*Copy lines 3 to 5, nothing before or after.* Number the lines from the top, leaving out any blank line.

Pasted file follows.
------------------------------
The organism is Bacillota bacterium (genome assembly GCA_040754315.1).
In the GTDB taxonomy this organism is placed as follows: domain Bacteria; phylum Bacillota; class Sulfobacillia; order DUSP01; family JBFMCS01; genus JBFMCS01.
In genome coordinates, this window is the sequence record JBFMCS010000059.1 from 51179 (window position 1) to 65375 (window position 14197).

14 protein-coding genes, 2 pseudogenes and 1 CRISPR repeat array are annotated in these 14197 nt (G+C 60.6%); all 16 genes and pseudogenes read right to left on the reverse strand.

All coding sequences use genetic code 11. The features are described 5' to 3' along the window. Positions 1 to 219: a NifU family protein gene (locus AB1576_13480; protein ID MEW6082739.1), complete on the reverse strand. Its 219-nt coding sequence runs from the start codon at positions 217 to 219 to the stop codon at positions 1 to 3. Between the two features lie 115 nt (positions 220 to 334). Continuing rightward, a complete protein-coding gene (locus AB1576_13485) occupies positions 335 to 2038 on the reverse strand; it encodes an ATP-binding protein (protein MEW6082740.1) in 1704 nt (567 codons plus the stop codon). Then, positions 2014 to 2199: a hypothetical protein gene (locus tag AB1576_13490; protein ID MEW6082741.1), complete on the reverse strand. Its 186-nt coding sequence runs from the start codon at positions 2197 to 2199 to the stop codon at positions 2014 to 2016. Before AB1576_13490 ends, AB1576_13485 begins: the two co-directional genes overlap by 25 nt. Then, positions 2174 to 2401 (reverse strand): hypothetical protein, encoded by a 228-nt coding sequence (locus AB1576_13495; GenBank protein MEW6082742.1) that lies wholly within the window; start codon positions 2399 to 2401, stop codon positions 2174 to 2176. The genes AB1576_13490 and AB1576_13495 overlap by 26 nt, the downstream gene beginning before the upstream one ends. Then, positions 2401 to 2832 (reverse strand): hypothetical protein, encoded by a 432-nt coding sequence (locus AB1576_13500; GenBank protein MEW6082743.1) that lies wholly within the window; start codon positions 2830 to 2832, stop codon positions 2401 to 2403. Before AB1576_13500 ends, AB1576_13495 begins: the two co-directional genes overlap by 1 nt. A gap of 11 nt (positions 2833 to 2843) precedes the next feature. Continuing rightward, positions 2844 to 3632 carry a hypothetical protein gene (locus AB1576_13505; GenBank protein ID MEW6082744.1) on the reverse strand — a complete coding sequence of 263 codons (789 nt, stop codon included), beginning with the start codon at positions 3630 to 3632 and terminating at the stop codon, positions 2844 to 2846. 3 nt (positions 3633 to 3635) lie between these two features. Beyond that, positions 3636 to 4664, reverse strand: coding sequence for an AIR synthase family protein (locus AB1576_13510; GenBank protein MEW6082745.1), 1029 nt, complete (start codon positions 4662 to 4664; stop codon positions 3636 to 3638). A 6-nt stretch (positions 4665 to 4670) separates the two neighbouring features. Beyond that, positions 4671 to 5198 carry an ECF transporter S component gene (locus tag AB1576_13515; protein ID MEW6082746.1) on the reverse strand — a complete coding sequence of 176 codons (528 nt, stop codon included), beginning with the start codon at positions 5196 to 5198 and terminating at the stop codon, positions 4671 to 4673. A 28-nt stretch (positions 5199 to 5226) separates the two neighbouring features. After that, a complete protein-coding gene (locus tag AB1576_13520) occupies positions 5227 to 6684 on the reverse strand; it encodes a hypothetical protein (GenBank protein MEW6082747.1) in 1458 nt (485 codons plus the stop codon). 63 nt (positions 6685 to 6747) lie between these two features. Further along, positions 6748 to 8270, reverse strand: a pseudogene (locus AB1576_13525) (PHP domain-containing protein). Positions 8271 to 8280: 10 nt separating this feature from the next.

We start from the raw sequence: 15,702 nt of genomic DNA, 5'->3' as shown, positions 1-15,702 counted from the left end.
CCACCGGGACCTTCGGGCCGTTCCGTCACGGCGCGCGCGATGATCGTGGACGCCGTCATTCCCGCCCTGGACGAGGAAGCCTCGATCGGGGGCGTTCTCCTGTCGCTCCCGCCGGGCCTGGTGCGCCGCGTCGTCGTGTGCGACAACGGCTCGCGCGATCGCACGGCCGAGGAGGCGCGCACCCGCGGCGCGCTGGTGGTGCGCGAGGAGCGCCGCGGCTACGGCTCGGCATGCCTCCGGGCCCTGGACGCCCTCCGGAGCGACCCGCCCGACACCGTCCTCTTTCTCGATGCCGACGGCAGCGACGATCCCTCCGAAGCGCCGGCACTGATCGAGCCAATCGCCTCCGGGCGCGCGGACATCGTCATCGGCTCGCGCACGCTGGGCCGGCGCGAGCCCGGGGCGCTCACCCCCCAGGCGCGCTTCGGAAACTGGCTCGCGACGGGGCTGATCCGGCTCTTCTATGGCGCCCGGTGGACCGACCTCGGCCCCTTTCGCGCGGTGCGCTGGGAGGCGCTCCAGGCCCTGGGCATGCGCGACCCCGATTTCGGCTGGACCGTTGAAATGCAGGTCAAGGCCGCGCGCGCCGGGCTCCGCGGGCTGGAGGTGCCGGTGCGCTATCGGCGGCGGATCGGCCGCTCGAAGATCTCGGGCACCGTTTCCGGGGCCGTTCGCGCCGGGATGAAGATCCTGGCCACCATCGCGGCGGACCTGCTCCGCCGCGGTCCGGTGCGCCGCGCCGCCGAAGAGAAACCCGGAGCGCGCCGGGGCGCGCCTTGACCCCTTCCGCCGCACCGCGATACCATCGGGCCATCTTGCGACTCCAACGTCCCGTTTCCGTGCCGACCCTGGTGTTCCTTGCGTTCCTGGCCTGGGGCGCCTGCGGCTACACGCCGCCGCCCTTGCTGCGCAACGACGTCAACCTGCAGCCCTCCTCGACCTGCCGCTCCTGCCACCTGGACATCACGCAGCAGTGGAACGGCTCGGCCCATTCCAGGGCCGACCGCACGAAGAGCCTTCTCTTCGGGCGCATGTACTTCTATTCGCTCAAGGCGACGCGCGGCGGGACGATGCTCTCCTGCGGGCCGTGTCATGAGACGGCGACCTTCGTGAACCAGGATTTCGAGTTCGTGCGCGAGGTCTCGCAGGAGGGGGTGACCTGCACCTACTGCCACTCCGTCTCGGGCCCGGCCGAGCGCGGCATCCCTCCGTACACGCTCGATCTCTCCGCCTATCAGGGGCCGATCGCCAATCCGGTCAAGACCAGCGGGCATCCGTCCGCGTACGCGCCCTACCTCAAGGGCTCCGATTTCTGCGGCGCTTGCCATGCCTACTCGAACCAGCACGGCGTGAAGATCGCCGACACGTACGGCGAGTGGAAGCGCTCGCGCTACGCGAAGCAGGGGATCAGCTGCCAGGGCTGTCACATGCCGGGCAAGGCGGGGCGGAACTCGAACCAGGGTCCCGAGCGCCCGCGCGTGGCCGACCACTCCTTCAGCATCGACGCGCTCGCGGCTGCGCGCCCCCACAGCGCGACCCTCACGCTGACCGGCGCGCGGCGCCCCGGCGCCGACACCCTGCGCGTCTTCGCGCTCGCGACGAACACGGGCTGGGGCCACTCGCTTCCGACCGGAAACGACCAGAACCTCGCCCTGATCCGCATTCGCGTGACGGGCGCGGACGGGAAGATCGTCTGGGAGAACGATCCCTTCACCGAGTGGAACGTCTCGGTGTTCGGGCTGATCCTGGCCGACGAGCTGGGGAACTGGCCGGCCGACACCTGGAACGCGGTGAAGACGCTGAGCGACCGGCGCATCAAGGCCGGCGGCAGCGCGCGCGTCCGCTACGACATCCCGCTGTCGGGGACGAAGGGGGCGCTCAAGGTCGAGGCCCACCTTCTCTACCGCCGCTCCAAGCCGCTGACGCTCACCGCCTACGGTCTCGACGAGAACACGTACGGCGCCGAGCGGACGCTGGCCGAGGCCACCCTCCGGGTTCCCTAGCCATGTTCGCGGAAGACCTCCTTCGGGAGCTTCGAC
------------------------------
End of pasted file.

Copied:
In genome coordinates, this window is the sequence record JBFMCS010000059.1 from 51179 (window position 1) to 65375 (window position 14197).

14 protein-coding genes, 2 pseudogenes and 1 CRISPR repeat array are annotated in these 14197 nt (G+C 60.6%); all 16 genes and pseudogenes read right to left on the reverse strand.

All coding sequences use genetic code 11. The features are described 5' to 3' along the window. Positions 1 to 219: a NifU family protein gene (locus AB1576_13480; protein ID MEW6082739.1), complete on the reverse strand. Its 219-nt coding sequence runs from the start codon at positions 217 to 219 to the stop codon at positions 1 to 3. Between the two features lie 115 nt (positions 220 to 334). Continuing rightward, a complete protein-coding gene (locus AB1576_13485) occupies positions 335 to 2038 on the reverse strand; it encodes an ATP-binding protein (protein MEW6082740.1) in 1704 nt (567 codons plus the stop codon). Then, positions 2014 to 2199: a hypothetical protein gene (locus tag AB1576_13490; protein ID MEW6082741.1), complete on the reverse strand. Its 186-nt coding sequence runs from the start codon at positions 2197 to 2199 to the stop codon at positions 2014 to 2016. Before AB1576_13490 ends, AB1576_13485 begins: the two co-directional genes overlap by 25 nt. Then, positions 2174 to 2401 (reverse strand): hypothetical protein, encoded by a 228-nt coding sequence (locus AB1576_13495; GenBank protein MEW6082742.1) that lies wholly within the window; start codon positions 2399 to 2401, stop codon positions 2174 to 2176. The genes AB1576_13490 and AB1576_13495 overlap by 26 nt, the downstream gene beginning before the upstream one ends. Then, positions 2401 to 2832 (reverse strand): hypothetical protein, encoded by a 432-nt coding sequence (locus AB1576_13500; GenBank protein MEW6082743.1) that lies wholly within the window; start codon positions 2830 to 2832, stop codon positions 2401 to 2403. Before AB1576_13500 ends, AB1576_13495 begins: the two co-directional genes overlap by 1 nt. A gap of 11 nt (positions 2833 to 2843) precedes the next feature. Continuing rightward, positions 2844 to 3632 carry a hypothetical protein gene (locus AB1576_13505; GenBank protein ID MEW6082744.1) on the reverse strand — a complete coding sequence of 263 codons (789 nt, stop codon included), beginning with the start codon at positions 3630 to 3632 and terminating at the stop codon, positions 2844 to 2846. 3 nt (positions 3633 to 3635) lie between these two features. Beyond that, positions 3636 to 4664, reverse strand: coding sequence for an AIR synthase family protein (locus AB1576_13510; GenBank protein MEW6082745.1), 1029 nt, complete (start codon positions 4662 to 4664; stop codon positions 3636 to 3638). A 6-nt stretch (positions 4665 to 4670) separates the two neighbouring features. Beyond that, positions 4671 to 5198 carry an ECF transporter S component gene (locus tag AB1576_13515; protein ID MEW6082746.1) on the reverse strand — a complete coding sequence of 176 codons (528 nt, stop codon included), beginning with the start codon at positions 5196 to 5198 and terminating at the stop codon, positions 4671 to 4673. A 28-nt stretch (positions 5199 to 5226) separates the two neighbouring features. After that, a complete protein-coding gene (locus tag AB1576_13520) occupies positions 5227 to 6684 on the reverse strand; it encodes a hypothetical protein (GenBank protein MEW6082747.1) in 1458 nt (485 codons plus the stop codon). 63 nt (positions 6685 to 6747) lie between these two features. Further along, positions 6748 to 8270, reverse strand: a pseudogene (locus AB1576_13525) (PHP domain-containing protein). Positions 8271 to 8280: 10 nt separating this feature from the next.